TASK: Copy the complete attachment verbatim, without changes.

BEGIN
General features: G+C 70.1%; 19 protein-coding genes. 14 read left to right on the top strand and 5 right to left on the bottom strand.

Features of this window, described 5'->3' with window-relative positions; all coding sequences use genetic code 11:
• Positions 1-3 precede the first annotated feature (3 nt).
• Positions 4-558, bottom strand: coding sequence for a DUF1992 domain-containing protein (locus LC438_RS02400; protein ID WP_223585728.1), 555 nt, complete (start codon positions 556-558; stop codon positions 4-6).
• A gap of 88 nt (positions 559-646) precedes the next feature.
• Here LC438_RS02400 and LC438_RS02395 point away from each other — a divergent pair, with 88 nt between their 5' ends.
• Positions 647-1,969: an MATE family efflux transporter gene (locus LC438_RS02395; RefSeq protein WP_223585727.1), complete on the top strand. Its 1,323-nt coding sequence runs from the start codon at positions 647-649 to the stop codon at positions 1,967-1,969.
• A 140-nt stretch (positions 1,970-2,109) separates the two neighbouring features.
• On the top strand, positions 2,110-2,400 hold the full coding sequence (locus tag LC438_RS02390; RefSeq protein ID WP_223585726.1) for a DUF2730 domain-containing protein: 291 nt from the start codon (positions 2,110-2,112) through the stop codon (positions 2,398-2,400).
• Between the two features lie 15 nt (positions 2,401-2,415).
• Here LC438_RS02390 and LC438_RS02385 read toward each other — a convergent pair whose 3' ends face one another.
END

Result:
General features: G+C 70.1%; 19 protein-coding genes. 14 read left to right on the top strand and 5 right to left on the bottom strand.

Features of this window, described 5'->3' with window-relative positions; all coding sequences use genetic code 11:
• Positions 1-3 precede the first annotated feature (3 nt).
• Positions 4-558, bottom strand: coding sequence for a DUF1992 domain-containing protein (locus LC438_RS02400; protein ID WP_223585728.1), 555 nt, complete (start codon positions 556-558; stop codon positions 4-6).
• A gap of 88 nt (positions 559-646) precedes the next feature.
• Here LC438_RS02400 and LC438_RS02395 point away from each other — a divergent pair, with 88 nt between their 5' ends.
• Positions 647-1,969: an MATE family efflux transporter gene (locus LC438_RS02395; RefSeq protein WP_223585727.1), complete on the top strand. Its 1,323-nt coding sequence runs from the start codon at positions 647-649 to the stop codon at positions 1,967-1,969.
• A 140-nt stretch (positions 1,970-2,109) separates the two neighbouring features.
• On the top strand, positions 2,110-2,400 hold the full coding sequence (locus tag LC438_RS02390; RefSeq protein ID WP_223585726.1) for a DUF2730 domain-containing protein: 291 nt from the start codon (positions 2,110-2,112) through the stop codon (positions 2,398-2,400).
• Between the two features lie 15 nt (positions 2,401-2,415).
• Here LC438_RS02390 and LC438_RS02385 read toward each other — a convergent pair whose 3' ends face one another.